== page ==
Editor’s note: Dustin McDaniel is a legal analyst for Talk Business & Politics. He is a partner at McDaniel Richardson and Calhoun in Little Rock and served as Democratic Attorney General of Arkansas from 2007-2015.
Opinions, commentary and other essays posted in this space are wholly the view of the author. They may not represent the opinion of the owners of Talk Business & Politics.
Legislators often fear “unintended consequences.” However, once a bill becomes law, the consequences are just that: consequences … intentional or otherwise. A recent letter from the Arkansas Ethics Commission potentially reveals new unintended legal consequences, and the political ramifications could be epic.
Liberal blogger Matt Campbell (www.bluehogreport.com) recently filed a complaint with the Commission alleging that the Attorney General and State Treasurer were prohibited by law from campaigning for a presidential candidate during their offices’ regular business hours. The accused argued that the statute in question does not apply to elected officials the same as it would for hourly employees. Elected officials do not accumulate sick and vacation time and cannot take a leave of absence. They do not get overtime, and, conversely, they get paid full salary whether they go to work or not. I agreed with them at the time.
However, the Commission did not accept their argument, which would have been huge news had they not also dismissed the complaint on other grounds. They dismissed the complaint because candidates for federal office do not meet the Commission’s limited, state-centric definition of a “candidate.” That solved one problem, but now begs the question: are similar campaign efforts on behalf of fellow state candidates prohibited? The answer appears to be “yes.”
Ark Code Ann. § 7-1-103 prohibits “any public servant” from devoting any time or effort campaigning for “any other candidate” during office hours. “Public servant” specifically includes both elected officials and state employees. Violation of this law is a Class A Misdemeanor, punishable by up to a year in jail and potentially removal from office.
Thus, it appears that public servants may (at least under this act) devote time to help Mike Huckabee, Marco Rubio, Ted Cruz and John Boozman (as many elected officials have), because those guys aren’t really “candidates” under state law. However, to do the same thing for a state candidate would be a crime, according to the commission ruling. Common sense and tradition dictate that elected officials often campaign for themselves and others during the day. Examples are rampant: governors host breakfast and noontime fundraisers for favored legislators; constitutional officers issue endorsement press releases while reporters are at work; and legislators of both parties similarly aid loyal members and candidates.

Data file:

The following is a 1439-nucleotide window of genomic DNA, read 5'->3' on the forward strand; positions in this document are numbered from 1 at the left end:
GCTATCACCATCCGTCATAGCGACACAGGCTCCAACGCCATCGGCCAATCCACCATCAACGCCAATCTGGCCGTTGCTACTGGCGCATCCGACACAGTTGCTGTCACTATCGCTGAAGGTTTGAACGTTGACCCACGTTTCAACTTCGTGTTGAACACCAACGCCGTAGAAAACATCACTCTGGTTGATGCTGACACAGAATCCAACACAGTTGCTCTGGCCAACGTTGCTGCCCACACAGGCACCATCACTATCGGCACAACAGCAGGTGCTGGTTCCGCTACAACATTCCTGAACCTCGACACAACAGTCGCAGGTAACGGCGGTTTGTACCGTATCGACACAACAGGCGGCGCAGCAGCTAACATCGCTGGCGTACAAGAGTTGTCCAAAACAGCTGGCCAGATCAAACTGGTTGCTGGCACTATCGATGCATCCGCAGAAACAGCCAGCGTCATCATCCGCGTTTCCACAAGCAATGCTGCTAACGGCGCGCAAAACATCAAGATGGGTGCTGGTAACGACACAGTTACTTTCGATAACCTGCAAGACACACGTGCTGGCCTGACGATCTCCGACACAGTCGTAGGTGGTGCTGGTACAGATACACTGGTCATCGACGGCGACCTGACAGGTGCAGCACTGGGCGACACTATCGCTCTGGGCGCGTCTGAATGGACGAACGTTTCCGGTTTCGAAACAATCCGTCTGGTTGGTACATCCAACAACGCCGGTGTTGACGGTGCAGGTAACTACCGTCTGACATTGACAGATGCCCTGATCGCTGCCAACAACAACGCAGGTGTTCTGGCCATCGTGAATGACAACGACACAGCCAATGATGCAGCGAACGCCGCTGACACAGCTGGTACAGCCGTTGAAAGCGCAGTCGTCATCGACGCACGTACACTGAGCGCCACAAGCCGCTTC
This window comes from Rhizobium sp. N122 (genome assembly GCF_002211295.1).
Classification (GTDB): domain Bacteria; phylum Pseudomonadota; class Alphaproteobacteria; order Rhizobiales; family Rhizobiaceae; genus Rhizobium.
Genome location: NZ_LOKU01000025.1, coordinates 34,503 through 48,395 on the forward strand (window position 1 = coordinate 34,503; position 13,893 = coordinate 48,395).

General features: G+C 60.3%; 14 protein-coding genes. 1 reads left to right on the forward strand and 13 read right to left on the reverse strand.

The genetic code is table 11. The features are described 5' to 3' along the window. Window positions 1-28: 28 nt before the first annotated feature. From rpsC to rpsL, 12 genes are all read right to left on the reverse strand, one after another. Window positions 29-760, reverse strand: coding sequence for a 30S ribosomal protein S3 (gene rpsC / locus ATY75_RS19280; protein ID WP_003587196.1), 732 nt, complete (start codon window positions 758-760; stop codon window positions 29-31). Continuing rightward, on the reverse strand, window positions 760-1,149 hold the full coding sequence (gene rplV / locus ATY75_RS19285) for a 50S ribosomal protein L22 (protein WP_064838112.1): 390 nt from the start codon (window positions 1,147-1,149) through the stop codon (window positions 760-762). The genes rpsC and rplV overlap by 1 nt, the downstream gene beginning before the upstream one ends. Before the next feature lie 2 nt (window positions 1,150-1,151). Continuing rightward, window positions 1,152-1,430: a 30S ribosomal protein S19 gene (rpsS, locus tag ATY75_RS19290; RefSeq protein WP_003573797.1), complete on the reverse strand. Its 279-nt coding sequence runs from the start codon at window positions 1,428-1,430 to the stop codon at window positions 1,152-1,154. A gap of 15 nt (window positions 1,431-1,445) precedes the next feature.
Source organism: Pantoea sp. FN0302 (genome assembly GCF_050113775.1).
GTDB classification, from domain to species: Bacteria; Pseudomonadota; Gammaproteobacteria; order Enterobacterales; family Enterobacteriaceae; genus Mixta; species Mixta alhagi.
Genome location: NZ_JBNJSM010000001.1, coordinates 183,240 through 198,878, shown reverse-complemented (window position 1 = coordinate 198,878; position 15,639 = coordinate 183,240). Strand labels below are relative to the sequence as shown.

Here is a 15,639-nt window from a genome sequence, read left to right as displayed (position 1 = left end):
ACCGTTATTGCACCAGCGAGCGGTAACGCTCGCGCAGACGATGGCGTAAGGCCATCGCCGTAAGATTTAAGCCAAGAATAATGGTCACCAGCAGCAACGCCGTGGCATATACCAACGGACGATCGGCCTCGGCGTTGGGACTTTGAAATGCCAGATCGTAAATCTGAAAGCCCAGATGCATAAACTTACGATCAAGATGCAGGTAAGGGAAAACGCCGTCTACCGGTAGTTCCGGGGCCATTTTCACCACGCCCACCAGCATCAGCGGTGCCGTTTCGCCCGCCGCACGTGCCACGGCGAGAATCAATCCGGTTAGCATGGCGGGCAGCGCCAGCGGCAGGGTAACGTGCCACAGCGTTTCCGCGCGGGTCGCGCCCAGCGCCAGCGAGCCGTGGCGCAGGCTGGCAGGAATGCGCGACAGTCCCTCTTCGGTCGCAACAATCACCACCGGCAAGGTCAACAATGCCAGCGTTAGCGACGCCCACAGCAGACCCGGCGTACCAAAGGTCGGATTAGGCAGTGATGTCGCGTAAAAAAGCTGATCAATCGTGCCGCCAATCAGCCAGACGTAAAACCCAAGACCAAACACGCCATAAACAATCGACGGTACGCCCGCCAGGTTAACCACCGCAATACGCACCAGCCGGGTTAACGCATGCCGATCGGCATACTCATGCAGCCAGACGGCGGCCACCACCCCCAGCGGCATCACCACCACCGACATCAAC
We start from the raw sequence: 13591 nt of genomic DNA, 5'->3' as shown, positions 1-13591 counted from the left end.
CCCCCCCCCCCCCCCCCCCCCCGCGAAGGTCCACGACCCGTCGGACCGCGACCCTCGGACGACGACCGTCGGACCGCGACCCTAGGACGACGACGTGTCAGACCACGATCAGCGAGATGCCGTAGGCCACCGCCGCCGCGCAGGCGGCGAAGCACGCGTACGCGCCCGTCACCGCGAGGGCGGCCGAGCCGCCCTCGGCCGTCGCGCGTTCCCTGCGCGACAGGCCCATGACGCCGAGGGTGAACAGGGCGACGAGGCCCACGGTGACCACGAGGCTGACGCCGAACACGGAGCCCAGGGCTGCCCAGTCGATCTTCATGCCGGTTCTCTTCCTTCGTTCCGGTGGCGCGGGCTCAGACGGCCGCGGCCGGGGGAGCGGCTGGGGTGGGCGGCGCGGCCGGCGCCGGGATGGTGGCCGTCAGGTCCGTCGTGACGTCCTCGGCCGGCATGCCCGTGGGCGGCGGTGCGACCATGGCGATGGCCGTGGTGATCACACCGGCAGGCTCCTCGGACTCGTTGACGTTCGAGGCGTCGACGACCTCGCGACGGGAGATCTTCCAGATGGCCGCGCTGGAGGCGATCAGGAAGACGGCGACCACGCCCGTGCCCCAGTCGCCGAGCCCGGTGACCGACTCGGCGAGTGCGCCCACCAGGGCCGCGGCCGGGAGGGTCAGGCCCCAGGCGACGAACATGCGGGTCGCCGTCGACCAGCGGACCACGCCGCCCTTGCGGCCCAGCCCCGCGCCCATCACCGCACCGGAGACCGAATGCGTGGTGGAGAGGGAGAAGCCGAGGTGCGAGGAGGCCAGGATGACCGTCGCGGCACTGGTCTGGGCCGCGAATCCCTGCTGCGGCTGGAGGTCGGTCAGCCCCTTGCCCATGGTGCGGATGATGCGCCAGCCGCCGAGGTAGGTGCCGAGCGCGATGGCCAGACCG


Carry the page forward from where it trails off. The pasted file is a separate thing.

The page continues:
Breakfasts at the Poultry Federation, lunches at Doe’s and 4:30 cocktails at Samantha’s Tap Room have become routine, almost daily, fundraising opportunities for legislators. Invitations often boast elected officials lending their names to other candidates’ events as a “Host” or “Special Guest.” Are each of these really criminal acts? More complaints may lead us to soon find out. The Commission’s analysis all but invites the ever vigilant Mr. Campbell, also an attorney, to swear out misdemeanor affidavits, attaching the fundraiser invitations as exhibits.
One would think that the legislature would have rejected a bill that criminalizes common political activity on the state level, yet exempts the same conduct if performed on behalf of federal candidates. On the other hand, this act first passed in 1969 and has been amended more than a dozen times since, most recently in 2013. Perhaps this is exactly what the legislature intended, and the act has simply been ignored or misinterpreted all of these years.
Three last points:
1. I didn’t agree with Mr. Campbell’s complaint because it was so counterintuitive — not because I had actually read the law. A closer look now produces a harsh result not likely intended by the legislature, but with few loopholes nonetheless.
2. This act could be easily changed to allow current practices in an upcoming special session, but no fix would be retroactive.
3. When Mr. Campbell filed his complaint, a few Republicans told me they might prepare similar complaints against Governor Beebe and me because we did the same thing in both state and federal races. To be clear: we did, many times, under the same logic as the current office holders. Unfortunately, ignorance of the law was not and is not a defense. Fortunately, the statute of limitations is. The statute of limitations for a Class A Misdemeanor is one year. Beebe and I left office 14 months ago.
My grandmother once told me about a small town on the highway to Memphis setting a ridiculously low speed limit. The police chief insisted on strict enforcement, writing tickets for even one or two miles per hour over the low limit. When asked about it by the local paper, the chief said that the best way to get rid of a bad law is to enforce it, but enforcing this law could wreak untold political havoc.